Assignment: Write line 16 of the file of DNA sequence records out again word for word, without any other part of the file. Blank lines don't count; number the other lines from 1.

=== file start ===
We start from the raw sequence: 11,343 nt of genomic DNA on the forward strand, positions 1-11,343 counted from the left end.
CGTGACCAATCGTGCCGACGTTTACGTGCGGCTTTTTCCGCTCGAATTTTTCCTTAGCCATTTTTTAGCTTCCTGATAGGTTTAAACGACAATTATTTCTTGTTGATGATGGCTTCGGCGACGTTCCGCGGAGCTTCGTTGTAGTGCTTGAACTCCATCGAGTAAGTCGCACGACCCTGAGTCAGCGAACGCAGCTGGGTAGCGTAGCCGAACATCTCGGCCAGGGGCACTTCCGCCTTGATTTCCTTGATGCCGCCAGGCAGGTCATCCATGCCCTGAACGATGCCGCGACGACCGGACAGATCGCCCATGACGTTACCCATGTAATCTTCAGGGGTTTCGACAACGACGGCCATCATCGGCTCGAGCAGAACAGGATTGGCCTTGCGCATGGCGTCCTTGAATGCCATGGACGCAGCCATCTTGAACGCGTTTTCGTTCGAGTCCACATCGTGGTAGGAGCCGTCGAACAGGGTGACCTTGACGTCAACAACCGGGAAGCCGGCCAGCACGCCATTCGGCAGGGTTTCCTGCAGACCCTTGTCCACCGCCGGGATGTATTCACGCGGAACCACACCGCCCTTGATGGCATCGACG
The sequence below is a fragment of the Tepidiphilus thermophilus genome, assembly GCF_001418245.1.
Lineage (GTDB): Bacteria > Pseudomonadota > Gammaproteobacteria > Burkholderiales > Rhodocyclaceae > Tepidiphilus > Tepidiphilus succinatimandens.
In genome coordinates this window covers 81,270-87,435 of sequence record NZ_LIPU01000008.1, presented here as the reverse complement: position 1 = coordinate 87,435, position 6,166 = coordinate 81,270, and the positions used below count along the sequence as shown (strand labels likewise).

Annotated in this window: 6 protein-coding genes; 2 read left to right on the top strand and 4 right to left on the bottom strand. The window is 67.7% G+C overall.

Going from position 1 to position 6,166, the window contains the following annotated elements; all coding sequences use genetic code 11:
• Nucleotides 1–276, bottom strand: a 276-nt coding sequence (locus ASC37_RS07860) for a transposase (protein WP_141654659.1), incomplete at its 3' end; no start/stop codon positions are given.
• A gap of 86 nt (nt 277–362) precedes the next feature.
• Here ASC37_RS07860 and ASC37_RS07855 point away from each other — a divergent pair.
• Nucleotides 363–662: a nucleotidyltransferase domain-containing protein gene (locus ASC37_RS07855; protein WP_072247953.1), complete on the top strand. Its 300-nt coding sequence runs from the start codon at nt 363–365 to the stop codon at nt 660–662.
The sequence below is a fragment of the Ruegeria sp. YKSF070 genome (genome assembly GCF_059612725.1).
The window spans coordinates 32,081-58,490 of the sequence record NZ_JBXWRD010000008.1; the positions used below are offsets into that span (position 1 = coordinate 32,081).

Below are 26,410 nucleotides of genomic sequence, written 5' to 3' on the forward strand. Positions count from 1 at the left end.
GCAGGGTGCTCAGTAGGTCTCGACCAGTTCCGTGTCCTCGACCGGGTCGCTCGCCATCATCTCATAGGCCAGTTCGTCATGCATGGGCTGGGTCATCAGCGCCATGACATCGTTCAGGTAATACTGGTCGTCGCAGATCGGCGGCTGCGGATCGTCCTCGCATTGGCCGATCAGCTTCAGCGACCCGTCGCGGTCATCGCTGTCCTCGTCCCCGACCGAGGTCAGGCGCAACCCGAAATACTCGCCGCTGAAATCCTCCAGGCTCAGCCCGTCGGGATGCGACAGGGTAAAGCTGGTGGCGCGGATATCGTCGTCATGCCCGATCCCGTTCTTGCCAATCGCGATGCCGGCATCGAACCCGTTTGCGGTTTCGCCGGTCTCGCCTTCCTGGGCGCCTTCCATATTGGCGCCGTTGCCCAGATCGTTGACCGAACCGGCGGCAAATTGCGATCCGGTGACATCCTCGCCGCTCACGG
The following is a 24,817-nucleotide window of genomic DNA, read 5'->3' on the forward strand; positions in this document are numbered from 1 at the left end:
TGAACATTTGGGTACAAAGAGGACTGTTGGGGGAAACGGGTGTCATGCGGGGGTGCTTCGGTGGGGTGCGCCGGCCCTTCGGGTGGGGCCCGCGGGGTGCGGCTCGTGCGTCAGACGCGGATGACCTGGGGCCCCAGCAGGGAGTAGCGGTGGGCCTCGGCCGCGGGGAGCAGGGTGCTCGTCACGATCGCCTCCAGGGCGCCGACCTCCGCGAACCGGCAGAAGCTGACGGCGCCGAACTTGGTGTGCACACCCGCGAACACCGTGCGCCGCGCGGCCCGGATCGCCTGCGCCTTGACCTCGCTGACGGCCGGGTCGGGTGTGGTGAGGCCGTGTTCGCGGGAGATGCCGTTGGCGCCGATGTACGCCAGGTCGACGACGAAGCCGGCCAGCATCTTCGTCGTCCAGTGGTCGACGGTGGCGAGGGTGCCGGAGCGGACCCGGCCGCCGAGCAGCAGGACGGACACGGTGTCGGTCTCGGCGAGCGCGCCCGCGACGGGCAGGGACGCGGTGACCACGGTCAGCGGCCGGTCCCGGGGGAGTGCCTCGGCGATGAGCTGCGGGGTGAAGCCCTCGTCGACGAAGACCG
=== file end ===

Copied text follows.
The following is a 24,817-nucleotide window of genomic DNA, read 5'->3' on the forward strand; positions in this document are numbered from 1 at the left end: